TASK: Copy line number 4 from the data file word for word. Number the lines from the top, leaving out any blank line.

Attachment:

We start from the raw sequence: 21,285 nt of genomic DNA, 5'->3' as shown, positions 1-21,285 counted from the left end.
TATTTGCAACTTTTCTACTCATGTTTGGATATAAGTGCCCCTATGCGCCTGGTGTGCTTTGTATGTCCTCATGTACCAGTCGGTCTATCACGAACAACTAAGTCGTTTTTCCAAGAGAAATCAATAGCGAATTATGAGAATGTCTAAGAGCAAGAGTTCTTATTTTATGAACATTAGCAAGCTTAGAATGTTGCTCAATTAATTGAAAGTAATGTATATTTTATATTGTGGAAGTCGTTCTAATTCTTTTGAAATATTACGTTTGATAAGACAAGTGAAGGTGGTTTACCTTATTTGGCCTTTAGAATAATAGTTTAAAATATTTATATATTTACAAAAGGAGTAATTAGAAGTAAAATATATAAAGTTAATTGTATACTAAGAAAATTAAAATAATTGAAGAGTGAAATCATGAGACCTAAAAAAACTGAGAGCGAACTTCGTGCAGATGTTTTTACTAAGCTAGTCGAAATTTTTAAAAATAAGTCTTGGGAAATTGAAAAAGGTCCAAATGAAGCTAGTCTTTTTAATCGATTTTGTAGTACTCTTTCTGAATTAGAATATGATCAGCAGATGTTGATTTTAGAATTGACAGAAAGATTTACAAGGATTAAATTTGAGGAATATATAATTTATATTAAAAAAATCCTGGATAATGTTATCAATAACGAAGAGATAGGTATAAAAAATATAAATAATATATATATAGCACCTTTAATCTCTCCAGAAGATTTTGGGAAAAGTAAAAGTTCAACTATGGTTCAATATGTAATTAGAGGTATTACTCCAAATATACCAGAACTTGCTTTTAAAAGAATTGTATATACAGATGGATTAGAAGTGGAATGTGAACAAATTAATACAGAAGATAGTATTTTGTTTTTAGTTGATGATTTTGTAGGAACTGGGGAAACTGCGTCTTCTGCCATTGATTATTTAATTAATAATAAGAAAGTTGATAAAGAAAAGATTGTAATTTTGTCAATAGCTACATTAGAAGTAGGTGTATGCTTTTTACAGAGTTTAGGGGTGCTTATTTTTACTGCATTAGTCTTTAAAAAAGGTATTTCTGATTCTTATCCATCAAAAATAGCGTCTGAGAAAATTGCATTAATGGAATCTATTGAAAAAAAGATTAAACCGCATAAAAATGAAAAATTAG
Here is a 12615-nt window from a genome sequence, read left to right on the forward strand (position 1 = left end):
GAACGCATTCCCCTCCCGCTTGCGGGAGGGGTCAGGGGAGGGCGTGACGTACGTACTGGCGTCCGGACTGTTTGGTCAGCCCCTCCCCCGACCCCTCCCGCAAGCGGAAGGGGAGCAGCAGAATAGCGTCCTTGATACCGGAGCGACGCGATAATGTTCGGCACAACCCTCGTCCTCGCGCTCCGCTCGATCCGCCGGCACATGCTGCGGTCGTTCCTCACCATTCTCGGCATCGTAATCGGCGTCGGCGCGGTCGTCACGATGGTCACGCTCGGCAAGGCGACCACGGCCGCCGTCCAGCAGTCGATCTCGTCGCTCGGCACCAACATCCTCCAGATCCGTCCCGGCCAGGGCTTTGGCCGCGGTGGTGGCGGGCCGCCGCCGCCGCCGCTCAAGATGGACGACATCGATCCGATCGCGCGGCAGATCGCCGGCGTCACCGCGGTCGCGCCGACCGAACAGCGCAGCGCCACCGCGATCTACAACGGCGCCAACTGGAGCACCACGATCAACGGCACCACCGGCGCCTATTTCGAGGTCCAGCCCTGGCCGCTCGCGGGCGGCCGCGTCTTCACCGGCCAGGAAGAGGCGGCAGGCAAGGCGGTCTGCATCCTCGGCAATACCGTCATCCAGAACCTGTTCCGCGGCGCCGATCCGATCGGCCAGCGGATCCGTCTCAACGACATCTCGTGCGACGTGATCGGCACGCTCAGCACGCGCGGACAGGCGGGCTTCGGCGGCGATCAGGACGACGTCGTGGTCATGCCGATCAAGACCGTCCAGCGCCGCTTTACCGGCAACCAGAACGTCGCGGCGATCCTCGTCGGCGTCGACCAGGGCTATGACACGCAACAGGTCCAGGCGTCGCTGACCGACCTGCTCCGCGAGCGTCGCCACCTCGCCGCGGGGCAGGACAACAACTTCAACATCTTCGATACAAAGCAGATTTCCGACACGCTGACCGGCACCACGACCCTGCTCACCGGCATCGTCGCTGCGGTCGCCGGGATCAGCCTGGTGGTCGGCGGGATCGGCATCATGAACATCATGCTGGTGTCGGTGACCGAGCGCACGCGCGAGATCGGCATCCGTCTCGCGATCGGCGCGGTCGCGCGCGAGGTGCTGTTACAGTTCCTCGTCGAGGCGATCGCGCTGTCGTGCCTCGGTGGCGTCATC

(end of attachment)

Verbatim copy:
GAACGCATTCCCCTCCCGCTTGCGGGAGGGGTCAGGGGAGGGCGTGACGTACGTACTGGCGTCCGGACTGTTTGGTCAGCCCCTCCCCCGACCCCTCCCGCAAGCGGAAGGGGAGCAGCAGAATAGCGTCCTTGATACCGGAGCGACGCGATAATGTTCGGCACAACCCTCGTCCTCGCGCTCCGCTCGATCCGCCGGCACATGCTGCGGTCGTTCCTCACCATTCTCGGCATCGTAATCGGCGTCGGCGCGGTCGTCACGATGGTCACGCTCGGCAAGGCGACCACGGCCGCCGTCCAGCAGTCGATCTCGTCGCTCGGCACCAACATCCTCCAGATCCGTCCCGGCCAGGGCTTTGGCCGCGGTGGTGGCGGGCCGCCGCCGCCGCCGCTCAAGATGGACGACATCGATCCGATCGCGCGGCAGATCGCCGGCGTCACCGCGGTCGCGCCGACCGAACAGCGCAGCGCCACCGCGATCTACAACGGCGCCAACTGGAGCACCACGATCAACGGCACCACCGGCGCCTATTTCGAGGTCCAGCCCTGGCCGCTCGCGGGCGGCCGCGTCTTCACCGGCCAGGAAGAGGCGGCAGGCAAGGCGGTCTGCATCCTCGGCAATACCGTCATCCAGAACCTGTTCCGCGGCGCCGATCCGATCGGCCAGCGGATCCGTCTCAACGACATCTCGTGCGACGTGATCGGCACGCTCAGCACGCGCGGACAGGCGGGCTTCGGCGGCGATCAGGACGACGTCGTGGTCATGCCGATCAAGACCGTCCAGCGCCGCTTTACCGGCAACCAGAACGTCGCGGCGATCCTCGTCGGCGTCGACCAGGGCTATGACACGCAACAGGTCCAGGCGTCGCTGACCGACCTGCTCCGCGAGCGTCGCCACCTCGCCGCGGGGCAGGACAACAACTTCAACATCTTCGATACAAAGCAGATTTCCGACACGCTGACCGGCACCACGACCCTGCTCACCGGCATCGTCGCTGCGGTCGCCGGGATCAGCCTGGTGGTCGGCGGGATCGGCATCATGAACATCATGCTGGTGTCGGTGACCGAGCGCACGCGCGAGATCGGCATCCGTCTCGCGATCGGCGCGGTCGCGCGCGAGGTGCTGTTACAGTTCCTCGTCGAGGCGATCGCGCTGTCGTGCCTCGGTGGCGTCATC